• Helping smokers to quit- 95% of smokers in hospitals have had advice to quit.
  • Immunisation – a huge achievement, 92% of 8 month olds immunised.

The targets remain important - they have unarguably lifted focus and performance.

As an example, I want to recognise the great work done by the specialists and their teams who have bought our elective surgery wait times down.

Nearly all patients are now treated within four months.

This has only been achieved by hugely increasing the number of patients being treated each year - while keeping the same average operation complexity.

For those of you not familiar with this improvement, it is only a few years ago that there were around 7,000 patients waiting over six months.

I am pleased to say that we are on track to have no one waiting over four months by the end of this year.

There has been no reductions in access - quite the opposite - 44,000 more patients getting surgery than six years ago.

Election commitments

We are looking at ways we can use targeted funding to deliver better health outcomes for New Zealanders.

Free GP visits and prescriptions for under 13s from July 2015 will cost $30 million a year.

That money will go towards giving 400,000 more kids a healthier start to life.

We have set a new Faster Cancer Treatment target.

90 per cent of patients are to receive their first treatment within 62 days of being referred urgently with a high suspicion of cancer by June 2017.

This is the international gold star standard of care.

We also want more New Zealanders to live pain free lives away from hospitals.

To achieve this, we’re pumping an extra $50 million over three years to reduce pain and increase prevention by delivering 2,550 extra hip, knee and other orthopaedic operations in addition to the usual increases in elective surgery.

We’re going to provide more than 1,500 extra general surgeries such as gallstone, vain operations and we’re investing $6 million dollar to create a multi discipline early intervention team focused on reducing pain. 

In recognition of New Zealand’s ageing population we have also increased Hospice funding $20 million a year.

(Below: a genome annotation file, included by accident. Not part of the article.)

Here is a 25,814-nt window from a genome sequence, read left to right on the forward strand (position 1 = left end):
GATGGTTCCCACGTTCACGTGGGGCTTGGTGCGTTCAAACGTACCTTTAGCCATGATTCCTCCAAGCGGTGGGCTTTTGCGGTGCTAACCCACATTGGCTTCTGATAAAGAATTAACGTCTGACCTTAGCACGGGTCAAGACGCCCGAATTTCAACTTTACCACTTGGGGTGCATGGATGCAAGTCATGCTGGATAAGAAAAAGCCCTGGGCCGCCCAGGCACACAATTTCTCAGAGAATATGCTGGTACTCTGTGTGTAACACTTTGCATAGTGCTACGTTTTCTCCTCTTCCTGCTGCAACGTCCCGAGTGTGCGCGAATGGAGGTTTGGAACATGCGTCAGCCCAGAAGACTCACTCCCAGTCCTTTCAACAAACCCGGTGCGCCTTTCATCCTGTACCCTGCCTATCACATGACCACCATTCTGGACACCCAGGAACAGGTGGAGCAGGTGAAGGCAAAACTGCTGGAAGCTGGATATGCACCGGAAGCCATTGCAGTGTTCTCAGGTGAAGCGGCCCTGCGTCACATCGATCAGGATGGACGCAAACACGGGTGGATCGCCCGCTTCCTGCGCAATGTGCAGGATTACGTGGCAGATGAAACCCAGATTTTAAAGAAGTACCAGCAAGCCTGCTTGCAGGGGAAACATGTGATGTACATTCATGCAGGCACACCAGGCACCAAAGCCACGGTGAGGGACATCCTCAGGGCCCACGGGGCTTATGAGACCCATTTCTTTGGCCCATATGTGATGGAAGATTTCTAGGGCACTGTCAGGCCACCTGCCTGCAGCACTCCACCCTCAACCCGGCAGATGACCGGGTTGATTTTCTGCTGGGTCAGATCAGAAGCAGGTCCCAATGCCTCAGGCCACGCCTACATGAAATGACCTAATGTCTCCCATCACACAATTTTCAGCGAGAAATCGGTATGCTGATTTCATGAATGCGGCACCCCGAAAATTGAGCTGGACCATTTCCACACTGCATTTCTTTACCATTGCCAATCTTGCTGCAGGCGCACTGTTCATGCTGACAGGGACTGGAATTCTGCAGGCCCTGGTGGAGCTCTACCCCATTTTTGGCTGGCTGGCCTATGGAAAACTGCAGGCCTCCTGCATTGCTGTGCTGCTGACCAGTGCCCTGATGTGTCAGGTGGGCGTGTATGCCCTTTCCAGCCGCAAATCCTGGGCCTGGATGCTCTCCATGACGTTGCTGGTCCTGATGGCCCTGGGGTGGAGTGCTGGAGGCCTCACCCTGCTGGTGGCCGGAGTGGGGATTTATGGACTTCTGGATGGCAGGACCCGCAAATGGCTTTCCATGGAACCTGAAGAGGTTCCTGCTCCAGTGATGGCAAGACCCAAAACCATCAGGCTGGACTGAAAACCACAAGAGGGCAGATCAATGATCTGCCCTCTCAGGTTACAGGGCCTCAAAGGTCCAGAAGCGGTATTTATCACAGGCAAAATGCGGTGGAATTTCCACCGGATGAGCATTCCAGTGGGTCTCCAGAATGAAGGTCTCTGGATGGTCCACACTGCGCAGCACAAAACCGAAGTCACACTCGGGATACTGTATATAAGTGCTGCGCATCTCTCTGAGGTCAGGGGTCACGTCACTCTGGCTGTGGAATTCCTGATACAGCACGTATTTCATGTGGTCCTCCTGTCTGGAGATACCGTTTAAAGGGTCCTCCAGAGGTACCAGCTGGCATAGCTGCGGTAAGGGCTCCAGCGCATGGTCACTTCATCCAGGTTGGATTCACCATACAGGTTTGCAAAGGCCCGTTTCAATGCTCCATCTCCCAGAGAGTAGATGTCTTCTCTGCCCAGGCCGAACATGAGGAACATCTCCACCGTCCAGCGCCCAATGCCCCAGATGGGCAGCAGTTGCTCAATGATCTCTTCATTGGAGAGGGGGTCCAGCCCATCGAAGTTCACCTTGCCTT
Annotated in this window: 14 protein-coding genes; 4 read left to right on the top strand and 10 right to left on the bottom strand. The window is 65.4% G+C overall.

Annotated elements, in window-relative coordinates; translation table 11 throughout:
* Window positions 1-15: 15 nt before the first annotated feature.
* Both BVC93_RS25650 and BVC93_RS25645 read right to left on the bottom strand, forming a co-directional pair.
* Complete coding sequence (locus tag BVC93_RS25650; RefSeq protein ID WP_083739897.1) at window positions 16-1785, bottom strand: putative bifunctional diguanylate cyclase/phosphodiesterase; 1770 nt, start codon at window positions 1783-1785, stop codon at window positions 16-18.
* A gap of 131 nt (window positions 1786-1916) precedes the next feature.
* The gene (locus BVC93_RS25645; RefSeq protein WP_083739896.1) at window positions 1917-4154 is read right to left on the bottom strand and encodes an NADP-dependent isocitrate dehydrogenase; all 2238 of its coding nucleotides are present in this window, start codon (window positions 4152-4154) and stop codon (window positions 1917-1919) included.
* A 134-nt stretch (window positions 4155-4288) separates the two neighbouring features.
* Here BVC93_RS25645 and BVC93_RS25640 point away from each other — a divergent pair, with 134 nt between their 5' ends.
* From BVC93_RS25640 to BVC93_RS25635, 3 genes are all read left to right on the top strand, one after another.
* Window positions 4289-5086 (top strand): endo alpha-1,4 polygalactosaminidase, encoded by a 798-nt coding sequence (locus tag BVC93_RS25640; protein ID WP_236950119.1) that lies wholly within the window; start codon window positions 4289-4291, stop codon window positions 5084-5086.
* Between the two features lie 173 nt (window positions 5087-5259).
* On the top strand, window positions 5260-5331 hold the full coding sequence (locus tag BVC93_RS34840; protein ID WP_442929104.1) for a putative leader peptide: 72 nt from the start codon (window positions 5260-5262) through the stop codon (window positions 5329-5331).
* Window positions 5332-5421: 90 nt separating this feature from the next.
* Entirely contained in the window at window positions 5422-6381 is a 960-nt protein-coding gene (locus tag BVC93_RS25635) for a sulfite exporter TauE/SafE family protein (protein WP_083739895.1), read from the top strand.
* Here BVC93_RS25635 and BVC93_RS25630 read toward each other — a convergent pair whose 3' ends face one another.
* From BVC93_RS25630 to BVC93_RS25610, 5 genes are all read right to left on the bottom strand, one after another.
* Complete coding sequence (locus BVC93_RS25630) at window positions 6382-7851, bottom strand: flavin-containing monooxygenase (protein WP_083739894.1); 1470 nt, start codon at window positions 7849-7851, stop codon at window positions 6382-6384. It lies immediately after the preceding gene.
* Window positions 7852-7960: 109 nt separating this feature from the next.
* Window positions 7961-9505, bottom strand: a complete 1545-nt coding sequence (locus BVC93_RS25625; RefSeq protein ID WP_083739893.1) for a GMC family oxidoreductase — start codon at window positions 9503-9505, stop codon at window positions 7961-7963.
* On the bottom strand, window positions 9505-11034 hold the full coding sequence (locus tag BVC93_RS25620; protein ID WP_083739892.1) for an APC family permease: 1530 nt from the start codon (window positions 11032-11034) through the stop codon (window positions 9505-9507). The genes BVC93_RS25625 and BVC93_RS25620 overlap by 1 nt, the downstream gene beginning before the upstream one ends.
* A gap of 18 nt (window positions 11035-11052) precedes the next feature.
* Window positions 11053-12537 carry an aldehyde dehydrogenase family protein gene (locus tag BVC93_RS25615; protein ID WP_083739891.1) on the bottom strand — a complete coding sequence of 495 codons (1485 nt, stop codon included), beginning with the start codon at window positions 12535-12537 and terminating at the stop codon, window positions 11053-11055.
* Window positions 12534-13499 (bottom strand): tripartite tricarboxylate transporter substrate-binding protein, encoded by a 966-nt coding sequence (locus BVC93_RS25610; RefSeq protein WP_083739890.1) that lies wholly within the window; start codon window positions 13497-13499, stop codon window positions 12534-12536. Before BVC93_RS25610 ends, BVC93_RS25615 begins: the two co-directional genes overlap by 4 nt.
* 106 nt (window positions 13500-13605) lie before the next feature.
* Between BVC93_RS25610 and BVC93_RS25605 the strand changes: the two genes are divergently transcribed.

We want to do more to help support people and their families at this difficult time.

We’re getting more palliative nurses out into the community and into rest homes.

Thirdly- medium to long term settings

As I’ve travelled around the DHBs I have noted the increased focus on integration.

DHBs are developing stronger links with primary care providers.

I have been pleased to hear about things like GPs having direct access to specialist nurse and/or doctor advice, safety programmes being delivered on medicine management, and nurses leading clinics on diabetes management.

The focus on integrated healthcare needs to continue and grow to deliver the results we need to achieve. 

We need to be taking the communities and public with us to ensure healthcare is delivered to the whole population. 

There are still at-risk populations who do not have equitable access to healthcare.

We need to do all we can to ensure coordinated care for patients and to encourage stronger links between services, whether in hospital or in the community. 

Enabling patients to move smoothly between different healthcare providers depending on their treatment needs reduces fragmentation of care, and provides a better patient experience.

This fits with the other long term priority setting - care closer to home. 

It involves the whole concept of self-care, greater support for people to manage their health in their own homes.